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Old 04-26-2006, 12:51 PM   #1
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What would you do?

I have a 1991 F150 that has an engine that is getting progressively tired but is in good shape otherwise that I use as my daily driver and TV for a 1968 Trade Wind (24 ft). I want a power stroke diesel to replace it, but that is not an option in the short term, say the next year or so. So my options seem to be to either buy a beater and hope for a years service out of it or to put in a rebuilt engine. I can get a complete rebuilt for $1,250, a guarantee for $140, and installation for $500. So for $2,000ish I can have a tow vehicle that should hold up until the PSD is an option, on the other hand, the extra oomph and heavier chassis of a F250 would also be nice…..any thoughts? Bear in mind that I do not have unlimited resources to thow into to this.....
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Old 04-26-2006, 12:58 PM   #2
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The $2k doesn't sound too bad, considering what any other vehicle that would be even slightly reliable would set you back. But I wouldn't invest that much unless you were going to keep it a while. What engine do you have in the F150? We have a 95 E150 with the 351 and it's getting up there as well. I'd like to replace it with a brand new E150 someday, but like you, money is always the limiting factor..
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Old 04-26-2006, 02:47 PM   #3
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Quote:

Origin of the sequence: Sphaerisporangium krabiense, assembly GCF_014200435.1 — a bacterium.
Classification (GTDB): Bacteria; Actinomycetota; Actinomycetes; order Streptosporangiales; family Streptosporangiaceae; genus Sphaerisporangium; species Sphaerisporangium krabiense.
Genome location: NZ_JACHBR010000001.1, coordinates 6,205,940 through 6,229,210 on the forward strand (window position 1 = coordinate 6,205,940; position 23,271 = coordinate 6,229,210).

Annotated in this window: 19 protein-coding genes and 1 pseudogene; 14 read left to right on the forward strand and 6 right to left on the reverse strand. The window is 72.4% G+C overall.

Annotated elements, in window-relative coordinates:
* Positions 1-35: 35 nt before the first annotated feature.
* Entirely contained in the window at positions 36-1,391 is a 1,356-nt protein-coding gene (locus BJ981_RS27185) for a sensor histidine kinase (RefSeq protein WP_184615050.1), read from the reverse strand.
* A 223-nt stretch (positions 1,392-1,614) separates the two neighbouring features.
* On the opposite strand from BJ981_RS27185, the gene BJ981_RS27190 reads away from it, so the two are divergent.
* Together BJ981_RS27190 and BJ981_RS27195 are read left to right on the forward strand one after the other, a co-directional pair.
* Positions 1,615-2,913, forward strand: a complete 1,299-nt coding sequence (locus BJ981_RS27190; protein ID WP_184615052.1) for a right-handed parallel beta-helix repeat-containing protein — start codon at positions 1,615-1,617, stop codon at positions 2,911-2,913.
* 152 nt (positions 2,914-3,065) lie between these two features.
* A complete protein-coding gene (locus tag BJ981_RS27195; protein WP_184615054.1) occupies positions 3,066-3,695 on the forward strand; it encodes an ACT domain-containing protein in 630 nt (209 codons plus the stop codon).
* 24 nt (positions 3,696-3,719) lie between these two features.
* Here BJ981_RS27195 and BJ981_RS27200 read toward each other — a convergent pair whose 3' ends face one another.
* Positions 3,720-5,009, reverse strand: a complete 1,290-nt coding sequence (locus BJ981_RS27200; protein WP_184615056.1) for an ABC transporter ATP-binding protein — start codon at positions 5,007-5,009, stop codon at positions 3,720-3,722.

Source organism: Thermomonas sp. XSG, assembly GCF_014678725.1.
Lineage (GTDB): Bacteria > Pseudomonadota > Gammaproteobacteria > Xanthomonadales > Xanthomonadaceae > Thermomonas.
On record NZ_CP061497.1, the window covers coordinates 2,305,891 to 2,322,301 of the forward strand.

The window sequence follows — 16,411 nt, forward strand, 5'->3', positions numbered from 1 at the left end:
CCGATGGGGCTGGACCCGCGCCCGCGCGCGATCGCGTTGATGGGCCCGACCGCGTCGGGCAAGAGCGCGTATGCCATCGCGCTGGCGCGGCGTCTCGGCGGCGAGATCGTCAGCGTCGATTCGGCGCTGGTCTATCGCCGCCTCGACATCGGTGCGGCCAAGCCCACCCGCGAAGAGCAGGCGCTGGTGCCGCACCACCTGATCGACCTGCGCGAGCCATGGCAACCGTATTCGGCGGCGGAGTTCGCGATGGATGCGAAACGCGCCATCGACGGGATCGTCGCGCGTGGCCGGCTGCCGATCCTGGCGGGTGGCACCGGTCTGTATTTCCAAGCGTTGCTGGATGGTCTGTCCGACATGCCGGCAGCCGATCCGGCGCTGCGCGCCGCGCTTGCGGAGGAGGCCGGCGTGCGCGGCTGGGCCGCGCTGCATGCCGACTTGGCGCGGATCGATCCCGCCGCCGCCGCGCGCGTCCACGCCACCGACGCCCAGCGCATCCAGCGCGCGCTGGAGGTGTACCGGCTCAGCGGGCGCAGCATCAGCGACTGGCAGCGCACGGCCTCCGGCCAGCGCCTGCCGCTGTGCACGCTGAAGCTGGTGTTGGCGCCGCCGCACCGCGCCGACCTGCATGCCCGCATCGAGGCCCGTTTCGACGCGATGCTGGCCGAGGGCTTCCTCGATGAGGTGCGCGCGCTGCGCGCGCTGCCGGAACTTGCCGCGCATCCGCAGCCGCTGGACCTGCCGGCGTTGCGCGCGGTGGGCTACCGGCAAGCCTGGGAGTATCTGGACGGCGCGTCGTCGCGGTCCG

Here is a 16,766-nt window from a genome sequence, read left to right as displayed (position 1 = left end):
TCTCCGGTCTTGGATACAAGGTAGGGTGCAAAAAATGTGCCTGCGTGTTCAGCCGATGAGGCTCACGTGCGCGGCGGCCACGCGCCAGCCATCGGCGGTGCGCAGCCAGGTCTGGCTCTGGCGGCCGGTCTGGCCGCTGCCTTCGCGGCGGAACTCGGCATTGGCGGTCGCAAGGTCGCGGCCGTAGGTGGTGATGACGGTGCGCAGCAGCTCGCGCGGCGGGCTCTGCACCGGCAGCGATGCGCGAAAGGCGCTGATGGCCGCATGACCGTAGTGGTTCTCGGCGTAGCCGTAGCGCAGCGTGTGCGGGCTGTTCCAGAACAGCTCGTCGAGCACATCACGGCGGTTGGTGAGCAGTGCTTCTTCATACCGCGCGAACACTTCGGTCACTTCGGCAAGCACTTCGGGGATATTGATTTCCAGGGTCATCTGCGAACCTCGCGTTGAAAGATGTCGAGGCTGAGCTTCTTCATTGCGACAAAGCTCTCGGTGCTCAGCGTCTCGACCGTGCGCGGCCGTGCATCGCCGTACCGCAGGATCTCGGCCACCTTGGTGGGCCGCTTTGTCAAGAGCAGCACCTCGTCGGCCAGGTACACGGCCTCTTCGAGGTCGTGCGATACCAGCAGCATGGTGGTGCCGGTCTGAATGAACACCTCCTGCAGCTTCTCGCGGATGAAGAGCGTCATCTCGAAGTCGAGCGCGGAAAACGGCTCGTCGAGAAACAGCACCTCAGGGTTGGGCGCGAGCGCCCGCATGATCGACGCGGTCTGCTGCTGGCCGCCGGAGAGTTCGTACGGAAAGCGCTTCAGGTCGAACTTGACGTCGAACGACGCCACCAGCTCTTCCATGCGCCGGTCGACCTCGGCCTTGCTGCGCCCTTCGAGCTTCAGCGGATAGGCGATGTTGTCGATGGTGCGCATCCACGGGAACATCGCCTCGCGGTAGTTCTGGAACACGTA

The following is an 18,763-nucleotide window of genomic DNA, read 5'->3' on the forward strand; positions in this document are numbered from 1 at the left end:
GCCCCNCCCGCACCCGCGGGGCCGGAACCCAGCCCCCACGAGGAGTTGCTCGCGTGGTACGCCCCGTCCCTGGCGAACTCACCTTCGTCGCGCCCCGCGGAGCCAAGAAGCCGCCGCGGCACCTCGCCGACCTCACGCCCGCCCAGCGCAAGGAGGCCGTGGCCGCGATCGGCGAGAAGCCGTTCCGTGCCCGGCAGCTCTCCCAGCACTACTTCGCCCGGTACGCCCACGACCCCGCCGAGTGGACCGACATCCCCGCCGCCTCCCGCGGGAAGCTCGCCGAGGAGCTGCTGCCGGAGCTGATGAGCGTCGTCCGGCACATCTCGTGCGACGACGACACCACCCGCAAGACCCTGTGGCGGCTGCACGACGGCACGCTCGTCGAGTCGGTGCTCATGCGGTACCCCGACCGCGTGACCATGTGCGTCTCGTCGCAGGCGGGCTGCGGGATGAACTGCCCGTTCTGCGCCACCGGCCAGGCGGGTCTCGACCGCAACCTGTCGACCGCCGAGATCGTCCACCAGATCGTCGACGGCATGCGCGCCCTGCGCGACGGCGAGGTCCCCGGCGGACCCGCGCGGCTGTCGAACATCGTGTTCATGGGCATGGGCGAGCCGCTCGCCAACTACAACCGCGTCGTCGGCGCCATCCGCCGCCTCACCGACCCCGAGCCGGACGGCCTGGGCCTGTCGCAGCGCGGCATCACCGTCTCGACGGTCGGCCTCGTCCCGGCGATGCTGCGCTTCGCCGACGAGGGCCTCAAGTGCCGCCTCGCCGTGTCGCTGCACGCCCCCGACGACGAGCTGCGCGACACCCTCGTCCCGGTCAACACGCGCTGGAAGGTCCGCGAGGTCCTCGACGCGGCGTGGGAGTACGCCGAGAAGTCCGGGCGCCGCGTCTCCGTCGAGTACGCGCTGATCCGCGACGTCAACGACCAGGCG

Originally Posted by Stefrobrts
......What engine do you have in the F150? We have a 95 E150 with the 351 and it's getting up there as well. I'd like to replace it with a brand new E150 someday.......
It is a 302
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Old 04-26-2006, 05:36 PM   #4
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If the truck is in otherwise safe and sound condition a $2,000 investment is not unreasonable. You already know what you have versus buying another vehicle where the whole unit is an unknown. Also, the rebuilt engine should increase the resale value when you are done with it. Should that one year out for the replacement vehicle turn into a longer period of time you will continue to benefit from the rebuilt engine. Your other option is to just keep driving it till it dies and then put the rebuilt engine in, or it could survive if driven judicously for the time you still need it. If this were my vehicle I'd do the rebuilt just so I know I had a dependable vehicle, and hope to recoup a portion of that cost in the resale or trade in. Barry
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Old 04-26-2006, 05:50 PM   #5
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We figure every new car we've ever bought (new to us, anyway, they're always used) has cost us at least $1k in repairs right away. Even our E150 had a thousand in repairs because of a brake computer and a problem with the gas filler tube. So if you consider the cost of any replacement and whatever repairs it will need after you get it, the $2k sounds pretty good.
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Old 04-26-2006, 05:57 PM   #6
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Sounds like a good price if it will give you two more years. Are you sure the trans will hold up, do the brake lines need to be replaced soon, brakes, ect. If some of this has been done and / or you know they will be OK sounds good. I'ld really want to be sure the tranny isn't part of the getting old.